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"Penny" - Poodle with Rostral Mandibulectomy

Photo of Penny

Penny, after surgery

X-ray of Penny's jaw.

Penny's x-ray - before surgery.


As soon as I examined Penny's lower jaw I knew it spelled trouble. Her owner had only just become aware of a swelling present on her lower gum and had presented her to me very soon after. I arranged for her to be admitted that morning for biopsy of the lump and 4 days later we were discussing the results in the consulting room.

She had been diagnosed with squamous cell carcinoma. This is the most common tumour of the oral cavity or mouth. Tumours may arise on any portion of the gums. The age of affected animals ranges from 5 to 15 years, with an average age of 10.3 years. A greater number of females than males are affected with an increased incidence found in Irish setters.

Squamous cell carcinomas may arise from any portion of the gums, but the majority are found in the very front portion of the jaws. Most tumours, as in this case, are between 2 cm and 4 cm by the time they are presented for clinical examination.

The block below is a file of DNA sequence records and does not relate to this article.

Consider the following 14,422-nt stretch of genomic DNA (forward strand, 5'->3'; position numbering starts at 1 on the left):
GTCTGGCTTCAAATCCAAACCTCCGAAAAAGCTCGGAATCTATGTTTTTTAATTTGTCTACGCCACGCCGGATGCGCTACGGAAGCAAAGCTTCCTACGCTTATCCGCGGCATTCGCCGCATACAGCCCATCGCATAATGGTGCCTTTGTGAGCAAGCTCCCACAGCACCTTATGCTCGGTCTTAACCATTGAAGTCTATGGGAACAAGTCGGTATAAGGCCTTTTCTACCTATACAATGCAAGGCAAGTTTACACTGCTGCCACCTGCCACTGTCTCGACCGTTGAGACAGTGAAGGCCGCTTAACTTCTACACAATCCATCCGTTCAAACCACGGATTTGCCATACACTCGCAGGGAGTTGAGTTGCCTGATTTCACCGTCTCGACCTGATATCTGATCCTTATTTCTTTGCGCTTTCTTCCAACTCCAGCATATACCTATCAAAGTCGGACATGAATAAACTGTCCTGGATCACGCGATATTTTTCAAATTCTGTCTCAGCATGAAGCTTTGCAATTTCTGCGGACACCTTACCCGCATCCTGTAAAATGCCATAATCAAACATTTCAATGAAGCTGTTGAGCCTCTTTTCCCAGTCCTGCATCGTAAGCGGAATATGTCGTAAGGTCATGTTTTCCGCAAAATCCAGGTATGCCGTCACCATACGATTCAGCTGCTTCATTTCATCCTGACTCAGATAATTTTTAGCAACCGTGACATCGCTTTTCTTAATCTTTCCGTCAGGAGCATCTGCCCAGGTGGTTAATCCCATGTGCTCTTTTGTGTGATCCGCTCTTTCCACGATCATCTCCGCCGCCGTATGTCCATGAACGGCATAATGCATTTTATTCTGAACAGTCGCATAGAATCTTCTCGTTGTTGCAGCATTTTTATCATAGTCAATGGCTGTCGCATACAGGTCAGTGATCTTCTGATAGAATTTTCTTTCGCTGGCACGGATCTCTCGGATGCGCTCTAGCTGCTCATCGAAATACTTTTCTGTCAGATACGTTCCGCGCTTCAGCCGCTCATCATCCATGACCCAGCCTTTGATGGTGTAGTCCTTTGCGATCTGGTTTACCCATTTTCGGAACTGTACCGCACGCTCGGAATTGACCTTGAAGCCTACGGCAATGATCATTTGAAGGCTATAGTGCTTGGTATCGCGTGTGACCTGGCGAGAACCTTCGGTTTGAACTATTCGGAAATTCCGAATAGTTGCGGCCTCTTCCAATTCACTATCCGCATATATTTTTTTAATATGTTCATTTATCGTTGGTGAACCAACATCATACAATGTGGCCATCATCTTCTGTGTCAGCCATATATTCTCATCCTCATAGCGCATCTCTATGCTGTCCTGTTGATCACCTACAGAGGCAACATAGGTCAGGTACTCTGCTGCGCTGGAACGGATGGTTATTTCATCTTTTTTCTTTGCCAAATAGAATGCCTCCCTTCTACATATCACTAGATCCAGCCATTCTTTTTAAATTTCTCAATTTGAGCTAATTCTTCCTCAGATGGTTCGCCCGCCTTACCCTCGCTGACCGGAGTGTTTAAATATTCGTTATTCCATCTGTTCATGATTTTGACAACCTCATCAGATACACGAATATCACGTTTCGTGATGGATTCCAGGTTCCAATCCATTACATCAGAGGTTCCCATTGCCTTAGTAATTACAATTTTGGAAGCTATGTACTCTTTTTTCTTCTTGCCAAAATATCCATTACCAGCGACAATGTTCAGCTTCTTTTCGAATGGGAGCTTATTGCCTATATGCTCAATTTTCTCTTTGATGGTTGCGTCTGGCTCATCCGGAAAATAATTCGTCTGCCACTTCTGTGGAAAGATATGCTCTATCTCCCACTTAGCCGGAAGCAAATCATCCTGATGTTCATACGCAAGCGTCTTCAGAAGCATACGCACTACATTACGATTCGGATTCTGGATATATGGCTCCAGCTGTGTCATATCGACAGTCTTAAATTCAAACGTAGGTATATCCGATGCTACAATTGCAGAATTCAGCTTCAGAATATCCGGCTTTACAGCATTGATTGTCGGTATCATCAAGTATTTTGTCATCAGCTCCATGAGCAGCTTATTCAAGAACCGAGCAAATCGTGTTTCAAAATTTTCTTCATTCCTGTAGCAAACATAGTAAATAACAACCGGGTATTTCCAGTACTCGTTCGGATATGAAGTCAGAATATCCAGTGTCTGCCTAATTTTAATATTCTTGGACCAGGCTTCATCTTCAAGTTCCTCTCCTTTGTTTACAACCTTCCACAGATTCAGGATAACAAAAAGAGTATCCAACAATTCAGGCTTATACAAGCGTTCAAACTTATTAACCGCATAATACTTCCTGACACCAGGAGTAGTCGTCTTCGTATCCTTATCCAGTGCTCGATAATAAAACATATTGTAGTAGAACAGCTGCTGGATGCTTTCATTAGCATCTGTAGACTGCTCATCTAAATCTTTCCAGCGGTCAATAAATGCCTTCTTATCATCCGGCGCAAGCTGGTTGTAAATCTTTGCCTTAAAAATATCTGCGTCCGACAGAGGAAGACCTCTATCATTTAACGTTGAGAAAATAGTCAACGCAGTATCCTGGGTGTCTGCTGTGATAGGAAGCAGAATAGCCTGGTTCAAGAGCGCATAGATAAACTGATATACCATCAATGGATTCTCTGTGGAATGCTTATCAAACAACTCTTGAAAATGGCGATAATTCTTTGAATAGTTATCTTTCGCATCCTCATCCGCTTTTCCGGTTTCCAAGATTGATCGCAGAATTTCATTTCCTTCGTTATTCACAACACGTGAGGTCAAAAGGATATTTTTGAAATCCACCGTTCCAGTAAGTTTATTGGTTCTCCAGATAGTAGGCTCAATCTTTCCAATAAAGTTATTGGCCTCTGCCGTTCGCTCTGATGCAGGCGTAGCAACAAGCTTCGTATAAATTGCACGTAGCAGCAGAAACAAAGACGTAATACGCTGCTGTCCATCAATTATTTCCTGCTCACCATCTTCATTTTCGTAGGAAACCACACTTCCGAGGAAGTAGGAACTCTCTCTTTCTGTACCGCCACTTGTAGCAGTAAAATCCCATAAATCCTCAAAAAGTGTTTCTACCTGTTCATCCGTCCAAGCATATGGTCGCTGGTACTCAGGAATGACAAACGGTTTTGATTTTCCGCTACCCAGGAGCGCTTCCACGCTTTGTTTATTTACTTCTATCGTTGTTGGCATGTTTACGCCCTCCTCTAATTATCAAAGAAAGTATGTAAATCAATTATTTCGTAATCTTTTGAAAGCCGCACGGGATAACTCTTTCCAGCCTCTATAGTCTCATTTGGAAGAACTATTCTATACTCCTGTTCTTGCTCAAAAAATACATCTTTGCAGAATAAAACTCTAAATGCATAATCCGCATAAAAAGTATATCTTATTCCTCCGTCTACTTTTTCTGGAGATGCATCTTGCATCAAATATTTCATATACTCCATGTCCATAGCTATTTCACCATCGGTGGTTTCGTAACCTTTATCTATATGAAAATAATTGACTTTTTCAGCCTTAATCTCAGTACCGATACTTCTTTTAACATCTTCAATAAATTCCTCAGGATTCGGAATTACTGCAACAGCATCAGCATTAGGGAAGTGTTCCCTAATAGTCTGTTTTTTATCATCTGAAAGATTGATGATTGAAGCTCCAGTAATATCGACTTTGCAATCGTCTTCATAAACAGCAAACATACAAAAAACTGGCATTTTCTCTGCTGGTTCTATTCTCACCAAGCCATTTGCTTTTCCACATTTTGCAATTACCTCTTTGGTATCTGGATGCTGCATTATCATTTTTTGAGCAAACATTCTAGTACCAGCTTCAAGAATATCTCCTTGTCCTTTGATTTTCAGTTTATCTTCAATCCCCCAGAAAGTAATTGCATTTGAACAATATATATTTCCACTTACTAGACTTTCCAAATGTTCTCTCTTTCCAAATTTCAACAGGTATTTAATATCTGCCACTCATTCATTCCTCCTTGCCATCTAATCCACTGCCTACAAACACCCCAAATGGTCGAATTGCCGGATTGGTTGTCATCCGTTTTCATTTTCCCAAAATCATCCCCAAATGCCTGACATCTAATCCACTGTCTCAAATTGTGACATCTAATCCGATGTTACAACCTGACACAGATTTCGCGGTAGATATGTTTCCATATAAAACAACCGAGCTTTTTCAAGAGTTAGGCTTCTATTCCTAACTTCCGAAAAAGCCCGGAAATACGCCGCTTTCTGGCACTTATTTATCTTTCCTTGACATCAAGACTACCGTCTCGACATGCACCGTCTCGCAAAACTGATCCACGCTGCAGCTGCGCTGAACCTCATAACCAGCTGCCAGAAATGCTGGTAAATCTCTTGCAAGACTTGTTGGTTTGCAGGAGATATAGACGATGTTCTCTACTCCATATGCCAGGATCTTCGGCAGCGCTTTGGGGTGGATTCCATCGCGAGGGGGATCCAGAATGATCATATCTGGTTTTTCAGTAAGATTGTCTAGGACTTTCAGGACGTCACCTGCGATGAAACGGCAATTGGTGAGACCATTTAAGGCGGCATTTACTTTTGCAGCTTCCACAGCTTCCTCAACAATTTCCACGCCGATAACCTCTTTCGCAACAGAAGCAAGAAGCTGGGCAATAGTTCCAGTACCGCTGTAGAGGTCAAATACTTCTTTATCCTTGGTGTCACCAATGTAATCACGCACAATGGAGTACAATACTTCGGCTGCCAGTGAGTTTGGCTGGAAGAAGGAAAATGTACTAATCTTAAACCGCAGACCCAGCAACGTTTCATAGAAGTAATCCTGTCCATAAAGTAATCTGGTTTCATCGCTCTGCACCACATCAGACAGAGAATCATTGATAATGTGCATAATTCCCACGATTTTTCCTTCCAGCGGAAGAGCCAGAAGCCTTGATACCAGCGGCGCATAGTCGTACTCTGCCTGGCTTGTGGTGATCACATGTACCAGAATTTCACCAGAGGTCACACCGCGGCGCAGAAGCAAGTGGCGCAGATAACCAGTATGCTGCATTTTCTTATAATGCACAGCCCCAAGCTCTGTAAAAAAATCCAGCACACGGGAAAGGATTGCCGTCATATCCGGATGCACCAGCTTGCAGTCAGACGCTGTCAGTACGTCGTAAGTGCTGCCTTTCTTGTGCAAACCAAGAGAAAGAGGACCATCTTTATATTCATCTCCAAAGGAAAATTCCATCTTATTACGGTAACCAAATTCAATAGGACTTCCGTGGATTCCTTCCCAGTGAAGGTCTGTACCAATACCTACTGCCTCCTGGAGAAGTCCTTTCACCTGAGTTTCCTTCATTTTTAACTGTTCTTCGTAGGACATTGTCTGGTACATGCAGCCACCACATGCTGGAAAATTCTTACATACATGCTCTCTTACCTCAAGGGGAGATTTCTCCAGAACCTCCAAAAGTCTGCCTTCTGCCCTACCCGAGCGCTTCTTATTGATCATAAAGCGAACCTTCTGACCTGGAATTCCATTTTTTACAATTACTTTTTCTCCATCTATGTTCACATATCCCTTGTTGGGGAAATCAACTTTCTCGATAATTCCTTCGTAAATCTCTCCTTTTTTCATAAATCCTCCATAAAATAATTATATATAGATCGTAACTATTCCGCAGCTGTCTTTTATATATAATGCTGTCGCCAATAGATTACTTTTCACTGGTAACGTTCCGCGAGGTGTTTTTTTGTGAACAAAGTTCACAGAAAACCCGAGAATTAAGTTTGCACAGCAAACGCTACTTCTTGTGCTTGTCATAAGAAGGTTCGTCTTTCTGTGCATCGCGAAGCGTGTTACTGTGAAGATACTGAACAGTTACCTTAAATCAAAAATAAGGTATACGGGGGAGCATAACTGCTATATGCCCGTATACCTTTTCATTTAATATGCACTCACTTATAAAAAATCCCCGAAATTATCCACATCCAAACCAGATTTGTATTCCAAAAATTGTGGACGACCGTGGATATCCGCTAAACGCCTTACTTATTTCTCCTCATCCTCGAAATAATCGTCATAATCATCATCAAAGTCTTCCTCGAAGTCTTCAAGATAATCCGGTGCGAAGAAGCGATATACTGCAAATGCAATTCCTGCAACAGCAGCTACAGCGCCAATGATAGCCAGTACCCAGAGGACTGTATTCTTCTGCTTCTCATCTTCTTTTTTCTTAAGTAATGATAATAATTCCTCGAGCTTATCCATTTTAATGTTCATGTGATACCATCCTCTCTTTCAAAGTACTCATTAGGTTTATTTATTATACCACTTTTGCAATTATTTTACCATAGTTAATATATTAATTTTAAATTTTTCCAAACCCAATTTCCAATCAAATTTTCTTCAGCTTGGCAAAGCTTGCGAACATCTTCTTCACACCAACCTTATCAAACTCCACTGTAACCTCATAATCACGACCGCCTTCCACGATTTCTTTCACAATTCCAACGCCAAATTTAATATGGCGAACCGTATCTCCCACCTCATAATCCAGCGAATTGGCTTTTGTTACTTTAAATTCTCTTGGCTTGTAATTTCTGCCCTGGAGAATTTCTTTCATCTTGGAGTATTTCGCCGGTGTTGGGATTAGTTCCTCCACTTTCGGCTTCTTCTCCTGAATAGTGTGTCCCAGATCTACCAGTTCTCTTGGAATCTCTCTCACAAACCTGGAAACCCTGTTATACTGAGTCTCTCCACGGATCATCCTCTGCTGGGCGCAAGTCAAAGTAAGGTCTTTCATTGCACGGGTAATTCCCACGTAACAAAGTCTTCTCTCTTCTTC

Invasion of the underlying bone by the tumours causes loss of teeth and in some cases a pathologic fracture of the bone. Excess salivation, bleeding, and a necrotic odour originating in the oral cavity are apparent where the tumour has been present for some time.


Fortunately, because of the poor lymphatic drainage from this area, squamous cell carcinomas rarely spread elsewhere. Recurrence of the tumour at the site of surgical excision is common unless there has been adequate excision involving removal of a portion of the affected jaw.

For that reason, and after careful discussion with her owners, "Penny" had 3 inches of her jaw removed along with the cancer.

"Penny" has, thus far, been an exemplary patient - eating her dinner with her newly designed chin within 24 hours of returning home. We are hopeful that with this early surgery her long term outlook is excellent.

Unfortunately, in Britain, oral squamous cell carcinoma kills at least 1400 people each year with nearly two thirds of patients with this cancer dying of their disease. The poor prognosis for oral cancer in Britain reflects the large proportion of patients who have advanced disease by the time they are referred for specialist treatment. The message from "Penny" is simple "If in doubt get it checked out!"

Terry Dunne BVMS, Cert SAO, MRCVS

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